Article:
North Korea's Nuclear Weapons Program

North Korea announced its intention to reactivate its nuclear program in 10/2002, ejected I.A.E.A. inspectors in 12/2002, and proceeded to develop nuclear weapons. North Korea withdrew from the Treaty on the Non-Proliferation of Nuclear Weapons on 1/10/2003.

Pursuant to the Agreed Framework of 1994, North Korea agreed to abandon an earlier nuclear program in exchange for agricultural, energy, and economic aid. [Agreed Framework Between the United States of America and the Democratic People's Republic of Korea: signed 10/21/1994.] North Koreans were suffering from starvation due to a long-term famine, and North Korea alleged that the U.S. did not deliver all its promised aid.

North Korea also believed that the U.S. planned to attack it after attacking Iraq, because it was labeled part of the "Axis of Evil" by President George W. Bush on 1/29/2002. On 2/6/2003, North Korea threatened that an attack on North Korea would trigger "Total War" and a "Third World War." It also threatened a preemptive strike on U.S. troops in the demilitarized zone (DMZ). North Korea also said that it would view economic sanctions as an act of war.

North Korea requested direct dialogue with the U.S., but the U.S. refused to negotiate directly with North Korea until China agreed to host talks. (The U.S. has no formal relations with North Korea.) Talks occurred on 4/23-24/2003.

On 4/24/2003, North Korea announced that it had a nuclear weapon. On 5/12/2003, North Korea withdrew from an agreement with South Korea to keep the Korean peninsula nuclear-free.

Six-nation talks continued intermittently from 8/2003. On 10/9/2006, North Korea conducted its first underground nuclear test, increasing tensions. On 2/13/2007, in exchange for aid, North Korea agreed to shut down its nuclear facility and allow inspections by the I.A.E.A. Working groups were also established to work towards normalizing relations with South Korea, Japan, and the U.S.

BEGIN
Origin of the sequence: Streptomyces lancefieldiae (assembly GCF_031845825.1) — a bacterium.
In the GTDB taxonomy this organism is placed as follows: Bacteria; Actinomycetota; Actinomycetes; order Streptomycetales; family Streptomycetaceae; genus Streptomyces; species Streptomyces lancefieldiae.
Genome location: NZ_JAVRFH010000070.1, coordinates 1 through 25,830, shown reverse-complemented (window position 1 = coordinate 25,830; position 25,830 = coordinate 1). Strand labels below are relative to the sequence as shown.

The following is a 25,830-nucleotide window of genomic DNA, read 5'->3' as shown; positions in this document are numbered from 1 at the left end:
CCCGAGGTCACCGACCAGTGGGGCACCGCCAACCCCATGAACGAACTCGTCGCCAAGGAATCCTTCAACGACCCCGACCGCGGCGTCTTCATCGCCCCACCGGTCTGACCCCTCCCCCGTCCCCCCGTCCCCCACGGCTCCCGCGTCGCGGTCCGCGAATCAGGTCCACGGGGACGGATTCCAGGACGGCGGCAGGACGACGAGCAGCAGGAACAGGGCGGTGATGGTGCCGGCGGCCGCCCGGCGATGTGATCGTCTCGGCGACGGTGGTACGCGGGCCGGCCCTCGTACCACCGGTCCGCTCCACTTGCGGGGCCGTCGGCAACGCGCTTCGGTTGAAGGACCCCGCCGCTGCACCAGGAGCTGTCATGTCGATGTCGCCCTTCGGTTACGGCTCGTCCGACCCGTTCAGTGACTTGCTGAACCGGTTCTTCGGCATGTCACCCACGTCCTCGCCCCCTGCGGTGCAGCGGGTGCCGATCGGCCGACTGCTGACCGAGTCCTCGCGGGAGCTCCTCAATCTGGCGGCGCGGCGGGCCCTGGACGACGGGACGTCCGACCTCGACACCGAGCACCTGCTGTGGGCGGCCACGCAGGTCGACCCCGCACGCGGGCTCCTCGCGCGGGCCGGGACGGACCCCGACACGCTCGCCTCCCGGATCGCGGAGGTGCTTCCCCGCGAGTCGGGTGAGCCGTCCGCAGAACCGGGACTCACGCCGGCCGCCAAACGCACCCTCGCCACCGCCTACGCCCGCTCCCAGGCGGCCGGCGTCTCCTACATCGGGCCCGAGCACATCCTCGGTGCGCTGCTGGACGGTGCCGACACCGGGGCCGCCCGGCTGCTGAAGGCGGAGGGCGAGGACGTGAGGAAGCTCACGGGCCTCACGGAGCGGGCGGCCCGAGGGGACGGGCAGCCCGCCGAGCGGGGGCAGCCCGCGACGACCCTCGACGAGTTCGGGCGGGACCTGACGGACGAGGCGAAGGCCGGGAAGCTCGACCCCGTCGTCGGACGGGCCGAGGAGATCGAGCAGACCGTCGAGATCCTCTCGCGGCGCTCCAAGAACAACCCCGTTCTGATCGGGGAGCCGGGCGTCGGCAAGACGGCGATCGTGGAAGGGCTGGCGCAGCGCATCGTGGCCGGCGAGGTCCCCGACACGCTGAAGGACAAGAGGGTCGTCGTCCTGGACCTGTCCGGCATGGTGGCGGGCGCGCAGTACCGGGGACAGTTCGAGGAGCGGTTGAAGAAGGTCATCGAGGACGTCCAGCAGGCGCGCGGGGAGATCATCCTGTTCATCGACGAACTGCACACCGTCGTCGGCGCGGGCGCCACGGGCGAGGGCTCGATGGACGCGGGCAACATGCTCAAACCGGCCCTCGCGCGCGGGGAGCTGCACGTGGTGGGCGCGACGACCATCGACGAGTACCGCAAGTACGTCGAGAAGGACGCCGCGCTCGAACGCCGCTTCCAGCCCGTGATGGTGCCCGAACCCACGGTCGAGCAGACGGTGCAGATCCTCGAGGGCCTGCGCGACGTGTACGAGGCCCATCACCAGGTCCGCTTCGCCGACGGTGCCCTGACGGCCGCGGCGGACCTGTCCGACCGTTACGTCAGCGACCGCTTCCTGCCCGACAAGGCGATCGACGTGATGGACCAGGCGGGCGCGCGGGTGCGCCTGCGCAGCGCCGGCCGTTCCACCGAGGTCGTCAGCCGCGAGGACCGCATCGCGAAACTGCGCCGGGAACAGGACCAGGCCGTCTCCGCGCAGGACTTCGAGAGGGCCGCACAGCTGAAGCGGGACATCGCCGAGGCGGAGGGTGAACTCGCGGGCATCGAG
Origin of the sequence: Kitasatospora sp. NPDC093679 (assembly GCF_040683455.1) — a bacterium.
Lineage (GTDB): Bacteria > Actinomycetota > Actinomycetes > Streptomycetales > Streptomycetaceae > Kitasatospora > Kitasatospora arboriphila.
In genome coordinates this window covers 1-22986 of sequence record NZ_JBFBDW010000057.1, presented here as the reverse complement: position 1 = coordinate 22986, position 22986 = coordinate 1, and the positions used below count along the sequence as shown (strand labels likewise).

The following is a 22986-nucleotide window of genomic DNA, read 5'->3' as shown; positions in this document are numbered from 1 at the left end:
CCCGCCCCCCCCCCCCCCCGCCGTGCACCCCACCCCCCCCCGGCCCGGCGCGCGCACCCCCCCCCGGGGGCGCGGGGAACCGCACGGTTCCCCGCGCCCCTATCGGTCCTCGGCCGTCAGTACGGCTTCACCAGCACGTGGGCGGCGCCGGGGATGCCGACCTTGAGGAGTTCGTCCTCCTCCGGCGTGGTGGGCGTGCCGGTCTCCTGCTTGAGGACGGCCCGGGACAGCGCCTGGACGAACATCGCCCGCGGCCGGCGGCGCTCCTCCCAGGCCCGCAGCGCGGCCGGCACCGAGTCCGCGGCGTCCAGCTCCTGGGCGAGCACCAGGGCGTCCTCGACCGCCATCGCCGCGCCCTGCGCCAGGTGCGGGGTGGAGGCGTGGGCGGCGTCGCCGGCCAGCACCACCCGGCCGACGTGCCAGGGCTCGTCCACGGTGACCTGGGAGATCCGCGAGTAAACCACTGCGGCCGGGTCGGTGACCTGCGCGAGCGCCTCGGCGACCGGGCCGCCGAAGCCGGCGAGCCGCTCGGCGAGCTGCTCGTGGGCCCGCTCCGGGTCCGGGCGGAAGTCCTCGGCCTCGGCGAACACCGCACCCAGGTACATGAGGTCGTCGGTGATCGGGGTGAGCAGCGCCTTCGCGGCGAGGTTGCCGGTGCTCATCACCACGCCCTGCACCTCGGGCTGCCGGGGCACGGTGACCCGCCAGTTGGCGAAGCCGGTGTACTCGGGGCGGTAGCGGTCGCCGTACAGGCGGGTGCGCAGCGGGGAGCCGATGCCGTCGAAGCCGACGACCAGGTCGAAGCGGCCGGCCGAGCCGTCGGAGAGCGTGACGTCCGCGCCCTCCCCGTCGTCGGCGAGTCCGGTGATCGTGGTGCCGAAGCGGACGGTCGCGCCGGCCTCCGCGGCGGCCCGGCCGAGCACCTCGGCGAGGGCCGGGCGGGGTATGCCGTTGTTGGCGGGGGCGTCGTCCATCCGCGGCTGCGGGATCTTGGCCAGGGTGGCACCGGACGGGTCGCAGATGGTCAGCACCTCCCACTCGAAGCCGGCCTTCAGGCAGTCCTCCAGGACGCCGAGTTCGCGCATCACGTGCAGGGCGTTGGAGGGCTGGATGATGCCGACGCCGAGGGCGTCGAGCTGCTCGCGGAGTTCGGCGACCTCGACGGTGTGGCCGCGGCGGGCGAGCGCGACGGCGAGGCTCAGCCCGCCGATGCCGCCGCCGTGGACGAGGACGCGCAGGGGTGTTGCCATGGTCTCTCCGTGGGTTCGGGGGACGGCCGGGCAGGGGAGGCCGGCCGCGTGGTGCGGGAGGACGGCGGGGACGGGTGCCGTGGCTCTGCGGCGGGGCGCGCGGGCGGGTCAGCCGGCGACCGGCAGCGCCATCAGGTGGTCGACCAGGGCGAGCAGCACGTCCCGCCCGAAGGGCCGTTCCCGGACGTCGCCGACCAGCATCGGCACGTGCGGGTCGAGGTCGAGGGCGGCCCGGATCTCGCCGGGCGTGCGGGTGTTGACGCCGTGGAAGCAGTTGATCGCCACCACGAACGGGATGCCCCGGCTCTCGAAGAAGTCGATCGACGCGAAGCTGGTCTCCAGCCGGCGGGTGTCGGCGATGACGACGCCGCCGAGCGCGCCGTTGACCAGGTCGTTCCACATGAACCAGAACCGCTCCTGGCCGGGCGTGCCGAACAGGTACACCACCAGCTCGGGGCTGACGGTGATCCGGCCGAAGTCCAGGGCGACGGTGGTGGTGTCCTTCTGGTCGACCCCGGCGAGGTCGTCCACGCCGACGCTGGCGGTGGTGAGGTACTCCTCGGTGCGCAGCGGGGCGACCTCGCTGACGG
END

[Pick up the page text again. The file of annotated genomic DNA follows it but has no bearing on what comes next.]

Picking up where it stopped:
On 12/11/2008, the six-party talks stalled because North Korea refused to agree on a plan to verify its declared nuclear capability.

In 1/2009, because of the hard line taken by South Korea's current conservative government (South Korea now refuses to provide food without cooperation on nuclear weapons and human rights issues), North Korea accused South Korea of preparing to wage war. On 1/30/2009, North Korea declared all peace accords with South Korea "dead", said their maritime boundary was nullified, and implied that it may initiate armed conflict with South Korea. (In 1999 and 2002, armed conflict broke out at this maritime border.)

In defiance of U.N. resolutions, North Korea successfully launched a missle test on 4/4/2009. South Korea, Japan, China, and the U.S. objected. North Korea then quit the six-party talks, calling them "useless". North Korea followed this with a second underground nuclear test on 5/25/2009. [See Wikipedia article on Six-Party Talks ]

Technically, the two countries remain at war. The armistice that ended the 1950-1953 Korean war was not signed by South Korea. It was signed by North Korea, China, and the U.N. The demilitarized zone and heavy fortifications on both sides divide the two. North Korea has one of the largest armies in the world. [See Wikipedia articles on the Korean War and the Korean Armistice Agreement.]